Marc Chagall

by Wilson, Jonathan, 1950-

Format: Kindle Book 2009 2009
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Summary
Part of the Jewish Encounter seriesNovelist and critic Jonathan Wilson clears away the sentimental mists surrounding an artist whose career spanned two world wars, the Russian Revolution, the Holocaust, and the birth of the State of Israel. Marc Chagall's work addresses these transforming events, but his ambivalence about his role as a Jewish artist adds an intriguing wrinkle to common assumptions about his life. Drawn to sacred subject matter, Chagall remains defiantly secular in outlook; determined to "narrate" the miraculous and tragic events of the Jewish past, he frequently chooses Jesus as a symbol of martyrdom and sacrifice.Wilson brilliantly demonstrates how Marc Chagall's life constitutes a grand canvas on which much of twentieth-century Jewish history is vividly portrayed. Chagall left Belorussia for Paris in 1910, at the dawn of modernism, looking back dreamily on the world he abandoned. After his marriage to Bella Rosenfeld in 1915, he moved to Petrograd, but eventually returned to Paris after a stint as a Soviet commissar for art. Fleeing Paris steps ahead of the Nazis, Chagall arrived in New York in 1941. Drawn to Israel, but not enough to live there, Chagall grappled endlessly with both a nostalgic attachment to a vanished past and the magnetic pull of an uninhibited secular present. Wilson's portrait of Chagall is altogether more historical, more political, and edgier than conventional wisdom would have us believe–showing us how Chagall is the emblematic Jewish artist of the twentieth century.Visit nextbook.org/chagall for a virtual museum of Chagall images.
Published Reviews
Booklist Review: "Chagall's bewitching paintings of flying lovers, otherworldly cows, and enormous floating bouquets appear to be joyously romantic and exuberantly folkloric, but in fact they are poetic memorials to a doomed world. Chagall, a master of color who painted right up until his death at 97 in 1985, survived the brutal anti-Semitism of czarist and Soviet Russia, lost hundreds of paintings during World War I, and barely avoided the concentration camps when he fled Vichy France. Novelist Wilson, whose inventive way with words perfectly matches his subject's topsy-turvy visual lexicon, succeeds in illuminating in fresh and penetrating ways the mysteries and sorrows inherent in Chagall's complex work. He elucidates the influence of Hasidic mysticism, speculates about Chagall's chameleon-like personality and possible sexual ambiguity, eloquently articulates Chagall's Orphic/Cubist aesthetic, and revels in Chagall's best works. Wilson also cogently analyzes the Jewish painter's obsession with Christ and unsettling use of the Crucifixion as an icon of Jewish suffering. Ultimately, Wilson portrays Chagall as an artist trapped between apparently irreconcilable worlds that could only be unified in his work. --Donna Seaman Copyright 2007 Booklist"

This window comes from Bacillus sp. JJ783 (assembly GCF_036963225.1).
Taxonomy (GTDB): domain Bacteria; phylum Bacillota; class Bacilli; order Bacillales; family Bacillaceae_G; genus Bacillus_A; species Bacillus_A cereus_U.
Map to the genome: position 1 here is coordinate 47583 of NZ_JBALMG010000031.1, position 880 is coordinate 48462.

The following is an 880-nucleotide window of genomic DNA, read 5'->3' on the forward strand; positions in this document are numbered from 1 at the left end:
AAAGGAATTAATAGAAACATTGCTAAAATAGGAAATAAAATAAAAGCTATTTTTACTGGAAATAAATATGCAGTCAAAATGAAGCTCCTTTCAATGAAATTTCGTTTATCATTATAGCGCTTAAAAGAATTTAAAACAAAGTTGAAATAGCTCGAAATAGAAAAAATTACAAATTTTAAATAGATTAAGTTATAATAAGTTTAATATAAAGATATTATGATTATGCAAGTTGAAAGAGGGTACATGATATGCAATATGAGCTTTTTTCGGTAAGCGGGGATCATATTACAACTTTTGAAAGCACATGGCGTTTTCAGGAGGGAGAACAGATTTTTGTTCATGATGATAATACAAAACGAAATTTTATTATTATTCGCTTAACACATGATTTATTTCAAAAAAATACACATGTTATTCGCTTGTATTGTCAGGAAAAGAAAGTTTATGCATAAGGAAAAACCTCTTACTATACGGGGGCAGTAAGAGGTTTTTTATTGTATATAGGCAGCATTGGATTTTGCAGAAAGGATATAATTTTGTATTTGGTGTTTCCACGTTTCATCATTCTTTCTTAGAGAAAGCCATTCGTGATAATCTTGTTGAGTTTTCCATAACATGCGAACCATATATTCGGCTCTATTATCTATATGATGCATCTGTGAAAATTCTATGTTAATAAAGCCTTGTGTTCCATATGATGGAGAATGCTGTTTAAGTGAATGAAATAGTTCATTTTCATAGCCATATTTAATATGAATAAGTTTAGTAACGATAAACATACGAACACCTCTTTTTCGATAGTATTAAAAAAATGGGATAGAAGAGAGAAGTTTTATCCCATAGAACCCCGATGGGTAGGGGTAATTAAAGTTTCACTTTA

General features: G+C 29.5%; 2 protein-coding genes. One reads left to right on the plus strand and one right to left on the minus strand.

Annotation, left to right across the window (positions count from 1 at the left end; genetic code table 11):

From Booklist, Copyright (c) American Library Association. Used with permission.
Publisher's Weekly Review: "Born Moishe Shagal in 1887, the son of a poor Orthodox Jewish laborer drew lifelong inspiration from his native Vitebsk, Belorussia. Chagall became famous for painting explosively colorful rooftop fiddlers, airborne cows and lovers floating above onion-domed churches, and a tallith-wrapped crucified Jesus. A victim of anti-Semitism who was ambivalent about his role as a Jewish artist, Chagall adorned churches and synagogues with stained-glass windows and often chose Christ as his symbol of martyrdom when depicting Jewish tragedies. Chagall's road to fame is mapped out by Wilson: his exposure, as a St. Petersburg student, to Matisse's dazzling palette; feverishly productive early years in Paris, where he absorbed an array of artistic influences; his immersion in politics in postrevolution Vitebsk, where he founded an art school; his return to Paris, where the legendary Vollard became his art dealer; and his New York exile during the Holocaust, where his beloved wife, Bella, died (he lived on for four more decades). Wilson's critiques (particularly of Chagall's "slippery" identity and his work's supposed sentimentality) are familiar, and this is less a fresh biography than a synthesis of writings by Benjamin Harshav, Chagall and his intimates. But Wilson (A Palestine Affair) is an incisive, lively writer. Domestic photos are included, but the omission of color reproductions of Chagall's oeuvre in this entry in the Jewish Encounters series is frustrating. (Mar. 13) (c) Copyright PWxyz, LLC. All rights reserved"
(c) Copyright PWxyz, LLC. All rights reserved
Additional Information
Series Jewish encounters.
Subjects Chagall, Marc, 1887-1985
Jewish artists Russia (Federation) Biography
Nonfiction
Electronic books.
1887-1985.
Publisher New York :Knopf Doubleday Publishing Group2009
2009
Edition 1st ed.
Contributors OverDrive, Inc.
Language English
System Details Mode of access: World Wide Web.
Format: OverDrive READ
Format: Kindle Book
Format: Adobe PDF eBook
Format: Adobe EPUB eBook
Requires Amazon Kindle or Adobe Digital Editions or Adobe Digital Editions
Description 1 online resource.
Bibliography Notes Includes bibliographical references (pages [223-224]).
ISBN 9780307538192
9780307538192
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